Album Reviews - Reviews

Lee Bannon – Alternate/Endings

lee bannon

Remember that excited, lose-yourself-in-something-primal feeling you had when music shook you so hard that you laughed but also cried at the same time? Well, let that explosive catharsis elude you no more, for 2014 has kicked off with Lee Bannon’s debut LP, a record fastened upon a foundation of shock, awe and a solid history of open-minded, experimental production.

Having secured his reputation and cut his teeth producing hip hop that’s more avant-garde than balls-to-the-wall, Bannon continues to explore the junglist sensibilities he began to display in 2013 with his latest LP, Alternate/Endings. Bearing in mind that hip hop and drum and bass are more sonic cousins than siblings, the young Californian is ambitious in tightening the proverbial family-ties. Opening track ‘Resorectah’ is a positively savage experience; with lucid breaks and a heavy bubbling synth array it tips its cap to the likes of The Prodigy in their infancy. It’s absolutely steeped in the old-skool but maintains a raw urgency that comes from tight and modern hip hop sentimentality. ‘NW/WB’ pushes this trope further still. It is mangled in all the right places for the jungle enthusiast. Building upon the manic breaks of the previous track, Bannon unleashes timely chord stabs and a throbbing bass, as well as samples that display his mastery of the attack and decay. Moody and driving, it ensures that movement is a must.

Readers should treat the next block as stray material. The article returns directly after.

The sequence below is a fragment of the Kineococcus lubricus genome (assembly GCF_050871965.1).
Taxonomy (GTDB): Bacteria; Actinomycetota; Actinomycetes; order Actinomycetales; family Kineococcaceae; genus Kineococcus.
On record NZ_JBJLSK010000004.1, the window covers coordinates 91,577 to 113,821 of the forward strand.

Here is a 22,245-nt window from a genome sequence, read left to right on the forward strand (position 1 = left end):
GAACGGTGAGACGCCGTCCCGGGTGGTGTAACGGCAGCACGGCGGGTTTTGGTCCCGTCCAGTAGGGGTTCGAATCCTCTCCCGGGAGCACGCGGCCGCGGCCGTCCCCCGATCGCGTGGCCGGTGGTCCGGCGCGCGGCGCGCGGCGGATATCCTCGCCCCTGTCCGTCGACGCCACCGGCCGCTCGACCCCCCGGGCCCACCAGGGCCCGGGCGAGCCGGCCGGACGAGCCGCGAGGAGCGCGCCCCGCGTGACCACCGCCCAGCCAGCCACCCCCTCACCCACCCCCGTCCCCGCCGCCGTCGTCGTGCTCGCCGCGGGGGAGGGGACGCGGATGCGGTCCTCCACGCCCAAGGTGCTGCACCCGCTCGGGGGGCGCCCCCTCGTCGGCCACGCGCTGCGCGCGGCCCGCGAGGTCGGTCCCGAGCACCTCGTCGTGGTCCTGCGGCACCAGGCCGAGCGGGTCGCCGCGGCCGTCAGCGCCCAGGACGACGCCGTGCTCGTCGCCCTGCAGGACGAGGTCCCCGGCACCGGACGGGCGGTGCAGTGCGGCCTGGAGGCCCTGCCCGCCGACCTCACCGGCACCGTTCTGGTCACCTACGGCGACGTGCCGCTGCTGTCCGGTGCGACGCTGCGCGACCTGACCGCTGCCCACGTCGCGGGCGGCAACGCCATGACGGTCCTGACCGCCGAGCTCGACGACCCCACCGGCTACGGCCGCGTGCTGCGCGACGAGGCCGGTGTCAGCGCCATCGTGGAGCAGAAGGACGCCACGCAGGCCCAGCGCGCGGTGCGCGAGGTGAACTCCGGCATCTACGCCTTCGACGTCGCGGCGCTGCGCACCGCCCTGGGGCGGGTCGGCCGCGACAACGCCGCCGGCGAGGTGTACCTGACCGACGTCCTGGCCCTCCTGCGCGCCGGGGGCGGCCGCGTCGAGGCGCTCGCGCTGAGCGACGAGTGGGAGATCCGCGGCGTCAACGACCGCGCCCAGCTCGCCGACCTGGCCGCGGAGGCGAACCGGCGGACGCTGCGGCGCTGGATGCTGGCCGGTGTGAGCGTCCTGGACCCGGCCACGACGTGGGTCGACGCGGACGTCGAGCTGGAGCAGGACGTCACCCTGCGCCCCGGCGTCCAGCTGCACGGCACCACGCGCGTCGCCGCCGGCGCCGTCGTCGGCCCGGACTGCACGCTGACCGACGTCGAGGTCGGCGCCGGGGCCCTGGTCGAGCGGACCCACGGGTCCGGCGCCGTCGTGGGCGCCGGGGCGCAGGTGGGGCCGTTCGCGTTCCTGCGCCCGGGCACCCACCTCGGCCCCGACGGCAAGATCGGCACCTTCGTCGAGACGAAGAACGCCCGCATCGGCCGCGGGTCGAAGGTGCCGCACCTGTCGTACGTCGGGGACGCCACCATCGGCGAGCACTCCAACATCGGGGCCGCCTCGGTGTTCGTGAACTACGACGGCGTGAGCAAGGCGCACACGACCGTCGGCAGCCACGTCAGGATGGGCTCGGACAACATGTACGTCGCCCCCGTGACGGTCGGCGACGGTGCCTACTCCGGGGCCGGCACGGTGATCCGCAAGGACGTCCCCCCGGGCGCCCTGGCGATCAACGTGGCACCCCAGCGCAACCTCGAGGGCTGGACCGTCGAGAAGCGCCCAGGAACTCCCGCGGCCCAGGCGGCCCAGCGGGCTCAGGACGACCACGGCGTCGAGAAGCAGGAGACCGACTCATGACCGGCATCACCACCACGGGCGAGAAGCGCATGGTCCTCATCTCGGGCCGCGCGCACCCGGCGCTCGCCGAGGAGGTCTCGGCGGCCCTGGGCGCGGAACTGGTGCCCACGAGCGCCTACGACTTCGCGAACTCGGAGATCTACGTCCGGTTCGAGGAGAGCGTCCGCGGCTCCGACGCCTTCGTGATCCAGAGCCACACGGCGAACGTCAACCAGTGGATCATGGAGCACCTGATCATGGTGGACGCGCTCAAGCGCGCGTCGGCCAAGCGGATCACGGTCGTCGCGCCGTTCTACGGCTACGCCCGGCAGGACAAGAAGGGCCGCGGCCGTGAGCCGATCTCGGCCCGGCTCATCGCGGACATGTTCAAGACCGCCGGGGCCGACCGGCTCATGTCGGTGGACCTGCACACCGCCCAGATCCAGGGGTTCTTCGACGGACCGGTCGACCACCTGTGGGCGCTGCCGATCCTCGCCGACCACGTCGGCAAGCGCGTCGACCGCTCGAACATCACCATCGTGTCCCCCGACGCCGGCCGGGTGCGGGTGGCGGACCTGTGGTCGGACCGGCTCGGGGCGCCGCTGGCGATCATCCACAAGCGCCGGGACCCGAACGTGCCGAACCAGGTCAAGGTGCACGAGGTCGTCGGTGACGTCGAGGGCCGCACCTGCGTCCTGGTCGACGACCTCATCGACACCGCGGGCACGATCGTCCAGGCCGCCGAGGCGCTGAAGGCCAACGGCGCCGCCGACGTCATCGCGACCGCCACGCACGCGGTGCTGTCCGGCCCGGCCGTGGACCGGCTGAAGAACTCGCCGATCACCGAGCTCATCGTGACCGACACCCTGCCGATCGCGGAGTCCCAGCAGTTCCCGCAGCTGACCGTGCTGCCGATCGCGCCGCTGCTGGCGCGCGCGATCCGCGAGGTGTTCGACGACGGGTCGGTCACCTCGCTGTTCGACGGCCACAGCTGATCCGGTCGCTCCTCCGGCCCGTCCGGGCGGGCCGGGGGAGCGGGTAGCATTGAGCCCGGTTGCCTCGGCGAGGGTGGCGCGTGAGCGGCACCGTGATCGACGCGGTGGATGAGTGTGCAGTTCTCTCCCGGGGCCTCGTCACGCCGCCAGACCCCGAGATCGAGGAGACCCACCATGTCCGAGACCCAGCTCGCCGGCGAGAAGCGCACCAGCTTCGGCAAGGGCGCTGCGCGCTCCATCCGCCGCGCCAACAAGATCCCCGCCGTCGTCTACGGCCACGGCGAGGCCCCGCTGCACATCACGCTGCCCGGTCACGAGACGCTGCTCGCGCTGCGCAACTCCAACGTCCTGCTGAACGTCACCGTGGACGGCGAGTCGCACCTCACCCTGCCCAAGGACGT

Next up is ‘Prime/decent’ and whereas the previous two compositions are rooted firmly in a warehouse in 1992, this track treads the boundary between the old and the new with abandon. There are elements here reminiscent of Squarepusher’s slower, harder moments and the track has a tempo that doesn’t quite break the speedometer – but it doesn’t really need to, considering its refined but glitchy electronica vibe.

As the album progresses, there isn’t much let up from the hard audio style as Bannon makes his transition from the jungle/hip hop mash  to a more controlled and futuristic drum and bass style. Tracks like ‘Bent/Sequence’ ‘216’ and ‘Value 10’ operate on a level similar to Aphex Twin’s experiments with strictly digital sequencing.  There are hard, broken beats and chaotic melodies here that basically act as a continued assault on the senses. This isn’t hugely problematic if that’s your thing, but the sheer ferocity of the album as a whole is a hard pill to swallow if you’re expecting a glimmer of Bannon’s earlier self on the album.  That being said, the quietest moment on the LP, ‘Phoebe Cates,’ offers a welcome respite from the drilling nature.  Subtle, melodic and definitely calmer, it may come as a surprise given the heaviness that surrounds it.

This is a great debut album by a very promising producer, as well as a smart signing by Ninja Tune. Yes, it’s bloody intense, but if you want that rapturous experience it’s definitely worth a listen or several. Aaron Drain

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